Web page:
Welcome to our updated online storefront!!

NOW HIRING! Apply now.

Why Your Automatic Transmission Needs a Transmission Cooler

Why Your Automatic Transmission Needs a Transmission Cooler

You’ve probably experienced a time in your life where you’ve been upset about something and someone told you to “keep your cool”. Our lives and our cars run much better when we can keep our tempers and temperatures in check. We all know that our engines need a good radiator to dissipate the extreme heat produced, but are you aware of how important a good transmission cooler is to the life of your automatic?

Transmission Temperature Chart

The automatic transmission’s number one enemy is heat. Most of us that have wrenched on cars are familiar with the in-the-tank style of radiator coolers found in most passenger vehicles. These types of coolers have been around as long as the automatic transmission and for the most part do an effective job of keeping the transmission going for many thousands of miles. The in-the-tank coolers not only perform the job of cooling the fluid, but warm the fluid in extremely cold environments as well.

Xtreme Dual Transmission Cooler

Even though historically these simple cooling systems have worked well in the past we need to consider that most of our hot rods are no longer running stock power engines. When we increase the torque and horsepower output of our engines we also increase the stress applied to the transmission. This in turn generates an increased amount of heat that the traditional coolers cannot dissipate as the radiator is also trying to keep the engine temps in check. It is at that point we need to consider adding an external cooler to the system.

The external cooler not only gives you a much greater surface area to extract heat from, but also doesn’t alter the cooling abilities of the radiator. The preferred method of adding an external cooler to the system is to do it as a stand-alone feature, but you can also add it as an addition to the in-the-tank cooler that you may already have. The need for warming the transmission fluid by running it through the radiator is not really a concern for most hot rods since they are typically only driven in fair weather conditions.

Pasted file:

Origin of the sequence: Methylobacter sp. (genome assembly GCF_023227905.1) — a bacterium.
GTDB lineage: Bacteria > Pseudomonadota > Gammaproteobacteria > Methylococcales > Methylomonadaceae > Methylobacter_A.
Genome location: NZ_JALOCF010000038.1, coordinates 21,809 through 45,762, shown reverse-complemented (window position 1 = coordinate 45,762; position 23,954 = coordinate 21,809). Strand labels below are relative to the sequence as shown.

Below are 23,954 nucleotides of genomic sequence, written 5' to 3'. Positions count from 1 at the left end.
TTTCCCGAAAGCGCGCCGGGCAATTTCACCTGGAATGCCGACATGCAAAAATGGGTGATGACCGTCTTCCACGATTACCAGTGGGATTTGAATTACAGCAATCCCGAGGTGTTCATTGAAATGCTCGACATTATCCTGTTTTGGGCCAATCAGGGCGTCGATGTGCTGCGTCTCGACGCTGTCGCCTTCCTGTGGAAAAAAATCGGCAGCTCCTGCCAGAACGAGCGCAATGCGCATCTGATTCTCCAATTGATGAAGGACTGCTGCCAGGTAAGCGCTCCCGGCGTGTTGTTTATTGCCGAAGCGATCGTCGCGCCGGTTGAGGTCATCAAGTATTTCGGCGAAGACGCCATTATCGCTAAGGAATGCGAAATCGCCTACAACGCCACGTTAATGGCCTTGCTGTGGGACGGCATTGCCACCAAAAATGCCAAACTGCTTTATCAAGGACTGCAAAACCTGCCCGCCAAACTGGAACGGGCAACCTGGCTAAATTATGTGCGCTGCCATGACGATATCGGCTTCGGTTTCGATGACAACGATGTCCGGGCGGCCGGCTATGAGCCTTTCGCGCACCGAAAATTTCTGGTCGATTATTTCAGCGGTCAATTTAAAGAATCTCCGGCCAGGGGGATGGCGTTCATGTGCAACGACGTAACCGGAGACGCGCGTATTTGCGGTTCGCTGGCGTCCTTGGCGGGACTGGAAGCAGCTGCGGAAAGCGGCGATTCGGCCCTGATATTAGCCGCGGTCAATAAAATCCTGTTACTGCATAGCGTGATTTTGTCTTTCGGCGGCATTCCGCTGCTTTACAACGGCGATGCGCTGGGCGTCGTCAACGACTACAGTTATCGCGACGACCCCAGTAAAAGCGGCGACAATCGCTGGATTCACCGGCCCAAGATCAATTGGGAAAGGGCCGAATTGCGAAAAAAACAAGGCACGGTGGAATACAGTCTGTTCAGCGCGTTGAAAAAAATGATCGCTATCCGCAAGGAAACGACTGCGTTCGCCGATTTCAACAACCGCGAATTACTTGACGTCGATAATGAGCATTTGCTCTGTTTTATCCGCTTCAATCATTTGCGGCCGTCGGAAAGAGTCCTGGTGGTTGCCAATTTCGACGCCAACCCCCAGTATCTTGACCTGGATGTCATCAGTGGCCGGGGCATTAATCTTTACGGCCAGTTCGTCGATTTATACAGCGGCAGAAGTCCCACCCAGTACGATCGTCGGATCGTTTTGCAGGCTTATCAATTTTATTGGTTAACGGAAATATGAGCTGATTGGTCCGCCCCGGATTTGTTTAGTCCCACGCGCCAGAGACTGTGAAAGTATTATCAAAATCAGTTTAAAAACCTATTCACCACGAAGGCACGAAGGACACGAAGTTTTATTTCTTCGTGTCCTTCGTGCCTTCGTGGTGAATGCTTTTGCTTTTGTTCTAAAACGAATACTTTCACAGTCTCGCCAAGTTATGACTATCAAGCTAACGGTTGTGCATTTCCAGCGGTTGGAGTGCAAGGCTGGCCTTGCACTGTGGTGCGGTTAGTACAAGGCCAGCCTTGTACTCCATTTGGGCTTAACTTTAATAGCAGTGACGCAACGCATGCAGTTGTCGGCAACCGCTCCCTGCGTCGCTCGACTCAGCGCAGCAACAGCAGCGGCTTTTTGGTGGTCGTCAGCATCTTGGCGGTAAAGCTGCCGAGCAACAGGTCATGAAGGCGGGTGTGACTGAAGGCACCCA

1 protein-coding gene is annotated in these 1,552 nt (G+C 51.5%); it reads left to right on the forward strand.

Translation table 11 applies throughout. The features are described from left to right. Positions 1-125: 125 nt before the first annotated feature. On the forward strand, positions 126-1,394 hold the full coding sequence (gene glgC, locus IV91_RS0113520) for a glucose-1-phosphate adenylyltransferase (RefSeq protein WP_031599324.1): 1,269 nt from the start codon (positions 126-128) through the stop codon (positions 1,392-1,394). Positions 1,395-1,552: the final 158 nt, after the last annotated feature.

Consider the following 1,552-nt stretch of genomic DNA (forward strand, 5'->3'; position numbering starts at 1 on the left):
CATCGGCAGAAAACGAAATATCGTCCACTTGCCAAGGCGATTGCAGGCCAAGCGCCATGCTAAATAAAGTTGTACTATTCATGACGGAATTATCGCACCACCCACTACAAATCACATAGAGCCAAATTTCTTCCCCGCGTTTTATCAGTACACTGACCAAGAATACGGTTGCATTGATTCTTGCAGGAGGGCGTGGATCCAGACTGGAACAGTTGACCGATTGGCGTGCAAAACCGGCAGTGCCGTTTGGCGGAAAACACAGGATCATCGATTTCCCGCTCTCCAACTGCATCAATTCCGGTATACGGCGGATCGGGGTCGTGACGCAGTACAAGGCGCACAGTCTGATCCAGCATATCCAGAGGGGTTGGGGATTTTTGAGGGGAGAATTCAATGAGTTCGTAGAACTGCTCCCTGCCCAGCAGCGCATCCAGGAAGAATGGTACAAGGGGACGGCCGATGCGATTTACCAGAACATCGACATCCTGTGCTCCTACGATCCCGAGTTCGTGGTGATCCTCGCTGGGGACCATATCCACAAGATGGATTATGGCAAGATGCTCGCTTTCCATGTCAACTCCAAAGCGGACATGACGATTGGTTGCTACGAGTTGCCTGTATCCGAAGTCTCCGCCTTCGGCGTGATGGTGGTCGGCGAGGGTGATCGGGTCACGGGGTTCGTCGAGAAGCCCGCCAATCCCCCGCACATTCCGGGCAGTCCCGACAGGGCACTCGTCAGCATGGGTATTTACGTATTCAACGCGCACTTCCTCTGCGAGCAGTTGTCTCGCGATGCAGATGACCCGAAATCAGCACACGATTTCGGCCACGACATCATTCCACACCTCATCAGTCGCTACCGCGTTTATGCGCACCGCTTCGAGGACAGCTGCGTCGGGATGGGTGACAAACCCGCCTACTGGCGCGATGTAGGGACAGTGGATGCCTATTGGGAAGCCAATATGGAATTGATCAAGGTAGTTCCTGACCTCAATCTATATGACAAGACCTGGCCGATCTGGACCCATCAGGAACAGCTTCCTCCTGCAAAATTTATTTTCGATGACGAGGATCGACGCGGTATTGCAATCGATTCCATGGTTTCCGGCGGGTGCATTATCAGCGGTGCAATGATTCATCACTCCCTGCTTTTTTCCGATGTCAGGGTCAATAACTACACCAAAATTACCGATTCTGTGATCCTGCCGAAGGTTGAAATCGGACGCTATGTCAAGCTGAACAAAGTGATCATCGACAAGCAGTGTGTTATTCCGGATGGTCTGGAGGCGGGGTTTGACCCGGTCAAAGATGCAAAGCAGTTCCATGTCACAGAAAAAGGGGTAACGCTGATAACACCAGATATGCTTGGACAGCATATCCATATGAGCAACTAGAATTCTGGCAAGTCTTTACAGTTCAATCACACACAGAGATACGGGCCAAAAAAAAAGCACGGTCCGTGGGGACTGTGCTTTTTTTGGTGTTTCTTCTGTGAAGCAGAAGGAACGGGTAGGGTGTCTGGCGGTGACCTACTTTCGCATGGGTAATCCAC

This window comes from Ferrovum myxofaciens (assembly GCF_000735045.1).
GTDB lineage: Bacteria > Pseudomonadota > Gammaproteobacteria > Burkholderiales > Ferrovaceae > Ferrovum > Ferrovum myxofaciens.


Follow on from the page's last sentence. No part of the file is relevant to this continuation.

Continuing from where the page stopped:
[caption id="attachment_5514" align="aligncenter" width="800"]Transmission Fluid Color Comparison
Transmission Fluid Color Comparison[/caption]

When trying to determine the size and type of cooler you need there are a few factors to consider. Most importantly is where it will be mounted and also how big of a cooler will be required to keep the temperatures within range. Most mildly built street driven cars can get by with a relatively small cooler that doesn’t require much space. When mounted in an area that sees direct air flow, such as behind the grille, a stacked plate cooler will be extremely effective in keeping everything running smoothly.

As horsepower and torque increase so will the size of the cooler to an extent, but also consider driving style as part of the equation. Heavier vehicles and vehicles that tow often will need a larger cooler than average to accommodate the extra stress placed on the driveline. Racing applications will also need as large of a cooler as possible to endure the rigors of extended high RPM driving. When it comes to your hot rod you really can’t have too much of a transmission cooler, but you can certainly not have enough.

Tru Cool Transmission Cooler

You will find there are various different types of cooler designs available and each has their own level of effectiveness. We have found through extensive testing that the stacked plate style coolers offer the highest level of efficiency. With the different levels of transmission builds we do in-house, we offer 3 main sizes to cover each type of application and power level. You don’t need to be making huge power to benefit from using an external cooler. We also recommend using a some type of temperature indicator, such as a gauge or one of our transmission guardians, to be sure that if a problem should develop that you have plenty of notice before major damage can occur.